Il y a comme la scansion d’un hommage au maître, la strophe qui le glorifie comme maître dans les trois mondes. L’immense et dense jungle, la masse boisée couvrant une vaste surface résonne d’un incessant concert a capella de sauterelles, de crapauds de ruisseau en réponse aux grenouilles de roche qui se font entendre depuis de lointains points d’eau. Au profond de la nuit les hommes dorment. Le bruit de versets implorants, clairs et inusités, s’insère entre le bruit de feuilles qui tombent, le bruit d’un cerf qui broute. Il y a comme un hoquet, comme si le cerf suffoquait dans son sang. Le tigre du Bengale, le tigre jaune, le tigre aux rayures du gris des nuages, le grand tigre a sans doute déjà le cou du cerf dans sa gueule.

Froid ! Il fait si froid ! Comme on se sent seul loin de chez soi ! La jungle impénétrable est toujours plongée dans le noir total. De loin provient la mélopée d’un poème chanté. Qui donc chante ainsi en pleine nuit ? Chante d’une voix grave, insistante et froide au milieu de la jungle séculaire.

Froid, oh si froid, sous le vent du cinquième mois
Gourde de froid, la poitrine brûle de douleur
Froid de brume, froid de brouillard, coups de vent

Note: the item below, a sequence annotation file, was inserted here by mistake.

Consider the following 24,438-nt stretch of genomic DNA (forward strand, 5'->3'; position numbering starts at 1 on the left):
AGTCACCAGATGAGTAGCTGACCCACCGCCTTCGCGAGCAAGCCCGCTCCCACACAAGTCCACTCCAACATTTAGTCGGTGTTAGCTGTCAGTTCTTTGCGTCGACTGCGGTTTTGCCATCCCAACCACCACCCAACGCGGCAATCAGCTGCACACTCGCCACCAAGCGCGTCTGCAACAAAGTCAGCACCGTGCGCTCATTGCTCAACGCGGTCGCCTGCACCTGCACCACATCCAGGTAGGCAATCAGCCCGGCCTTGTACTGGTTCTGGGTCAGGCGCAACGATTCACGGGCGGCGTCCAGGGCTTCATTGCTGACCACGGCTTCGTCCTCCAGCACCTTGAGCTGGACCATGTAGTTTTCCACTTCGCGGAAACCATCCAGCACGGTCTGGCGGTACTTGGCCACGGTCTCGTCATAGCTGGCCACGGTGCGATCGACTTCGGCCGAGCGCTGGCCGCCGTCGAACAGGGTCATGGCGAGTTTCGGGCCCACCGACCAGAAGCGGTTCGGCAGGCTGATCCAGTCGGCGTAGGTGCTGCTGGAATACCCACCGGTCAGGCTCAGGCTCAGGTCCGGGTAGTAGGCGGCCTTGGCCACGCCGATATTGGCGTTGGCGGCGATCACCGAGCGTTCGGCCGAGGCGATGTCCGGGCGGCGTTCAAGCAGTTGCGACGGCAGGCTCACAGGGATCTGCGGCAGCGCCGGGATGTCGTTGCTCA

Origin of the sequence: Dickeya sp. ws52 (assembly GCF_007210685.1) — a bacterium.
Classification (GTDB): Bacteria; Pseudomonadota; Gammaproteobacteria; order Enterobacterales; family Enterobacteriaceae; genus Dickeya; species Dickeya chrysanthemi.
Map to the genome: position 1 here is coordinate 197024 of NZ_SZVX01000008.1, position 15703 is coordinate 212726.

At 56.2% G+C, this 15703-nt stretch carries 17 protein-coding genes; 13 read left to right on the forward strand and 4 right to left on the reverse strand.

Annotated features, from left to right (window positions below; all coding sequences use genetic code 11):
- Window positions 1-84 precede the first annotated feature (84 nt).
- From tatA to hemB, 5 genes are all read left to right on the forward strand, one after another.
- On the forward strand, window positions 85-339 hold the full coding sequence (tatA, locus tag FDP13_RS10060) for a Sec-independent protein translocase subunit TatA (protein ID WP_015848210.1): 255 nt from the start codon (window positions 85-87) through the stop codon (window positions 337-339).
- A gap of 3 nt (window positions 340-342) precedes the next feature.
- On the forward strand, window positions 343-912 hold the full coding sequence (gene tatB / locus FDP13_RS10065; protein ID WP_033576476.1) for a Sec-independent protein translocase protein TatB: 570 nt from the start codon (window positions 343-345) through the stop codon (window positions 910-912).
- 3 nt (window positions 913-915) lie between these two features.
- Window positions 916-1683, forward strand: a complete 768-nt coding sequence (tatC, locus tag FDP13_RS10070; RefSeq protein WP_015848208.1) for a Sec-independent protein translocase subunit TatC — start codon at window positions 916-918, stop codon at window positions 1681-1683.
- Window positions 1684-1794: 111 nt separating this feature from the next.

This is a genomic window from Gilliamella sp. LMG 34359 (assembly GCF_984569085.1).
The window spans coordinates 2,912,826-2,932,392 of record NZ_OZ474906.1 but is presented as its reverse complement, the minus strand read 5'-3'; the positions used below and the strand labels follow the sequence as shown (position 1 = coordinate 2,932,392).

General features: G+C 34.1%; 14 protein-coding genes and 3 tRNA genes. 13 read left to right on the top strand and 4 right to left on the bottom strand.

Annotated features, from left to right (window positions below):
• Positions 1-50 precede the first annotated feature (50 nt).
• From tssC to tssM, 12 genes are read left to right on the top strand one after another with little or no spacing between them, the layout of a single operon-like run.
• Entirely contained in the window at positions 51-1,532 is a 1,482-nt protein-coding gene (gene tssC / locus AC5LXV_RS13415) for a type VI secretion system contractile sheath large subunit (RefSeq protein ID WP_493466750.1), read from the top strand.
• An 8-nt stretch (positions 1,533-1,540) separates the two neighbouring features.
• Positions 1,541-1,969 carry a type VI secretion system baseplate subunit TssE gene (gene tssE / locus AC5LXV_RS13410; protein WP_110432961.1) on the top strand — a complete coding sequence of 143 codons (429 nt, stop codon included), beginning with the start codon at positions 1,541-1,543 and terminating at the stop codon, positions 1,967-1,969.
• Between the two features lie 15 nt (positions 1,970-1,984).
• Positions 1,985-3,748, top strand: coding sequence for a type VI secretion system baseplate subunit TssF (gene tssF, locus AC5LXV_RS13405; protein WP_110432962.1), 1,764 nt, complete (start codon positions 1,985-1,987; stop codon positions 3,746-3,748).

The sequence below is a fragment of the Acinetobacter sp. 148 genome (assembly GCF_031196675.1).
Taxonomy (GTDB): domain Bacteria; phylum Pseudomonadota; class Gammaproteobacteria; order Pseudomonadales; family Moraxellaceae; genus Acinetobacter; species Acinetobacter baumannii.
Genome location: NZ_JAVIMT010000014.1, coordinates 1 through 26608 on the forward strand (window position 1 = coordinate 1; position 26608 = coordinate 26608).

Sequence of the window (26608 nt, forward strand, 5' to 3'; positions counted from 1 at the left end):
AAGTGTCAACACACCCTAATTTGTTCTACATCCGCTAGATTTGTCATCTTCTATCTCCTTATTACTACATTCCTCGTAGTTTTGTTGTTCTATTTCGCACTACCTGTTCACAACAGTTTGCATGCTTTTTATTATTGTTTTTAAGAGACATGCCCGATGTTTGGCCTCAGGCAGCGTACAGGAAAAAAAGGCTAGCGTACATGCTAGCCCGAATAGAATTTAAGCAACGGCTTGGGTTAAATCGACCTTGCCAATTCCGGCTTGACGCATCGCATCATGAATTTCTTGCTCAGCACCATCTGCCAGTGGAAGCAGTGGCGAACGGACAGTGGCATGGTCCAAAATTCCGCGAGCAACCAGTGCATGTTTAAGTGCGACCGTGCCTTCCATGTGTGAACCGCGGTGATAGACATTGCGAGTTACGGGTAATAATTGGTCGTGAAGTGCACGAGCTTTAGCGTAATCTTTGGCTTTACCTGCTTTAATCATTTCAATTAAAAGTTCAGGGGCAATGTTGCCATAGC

Un froid glacial bat la forêt
Le froid de la chair n’est rien comparé au froid du cœur
Contre le froid de l’air on peut toujours se calfeutrer
Le froid intérieur, nulle couverture ne le peut conjurer

Des feulements de tigre retentissent d’une vallée lointaine. Les insectes chanteurs de la jungle ferment leurs becs menus. Les grillons et les grillons-taupes feignent de dormir et prêtent l’oreille. Dès que la rumeur du tigre cesse, ils se remettent à chuchoter puis s’enhardissent et bientôt reprennent leur vacarme, chantant et claquant des élytres comme s’ils donnaient des ordres ou prenaient congé. En fin de nuit les étoiles s’endorment. Le jasmin qui s’ouvre exhale un parfum doux. La déesse Aube et son fils Petit Matin vont arriver, le Soleil prince du ciel va darder ses rayons. Aussi les insectes chanteurs, adorables, prennent-ils congé à regret.

Froid ! Il fait si froid !

Là-bas, de petites lucioles allument leurs feux arrière, projecteurs en pleine jungle fouillant profond, clignant ici, clignant là, s’éteignant d’un coup, d’un coup reparaissant comme des étoiles filantes à ras du sol. Une luciole esseulée vole à l’écart comme en quête de partenaire, comme exilée de la nuée de ses congénères au sein de la jungle drue. Quand s’entend un battement d’ailes étouffé, la petite luciole s’éteint. Un engoulevent a dû frapper ses ailes d’un coup de bec et la gober.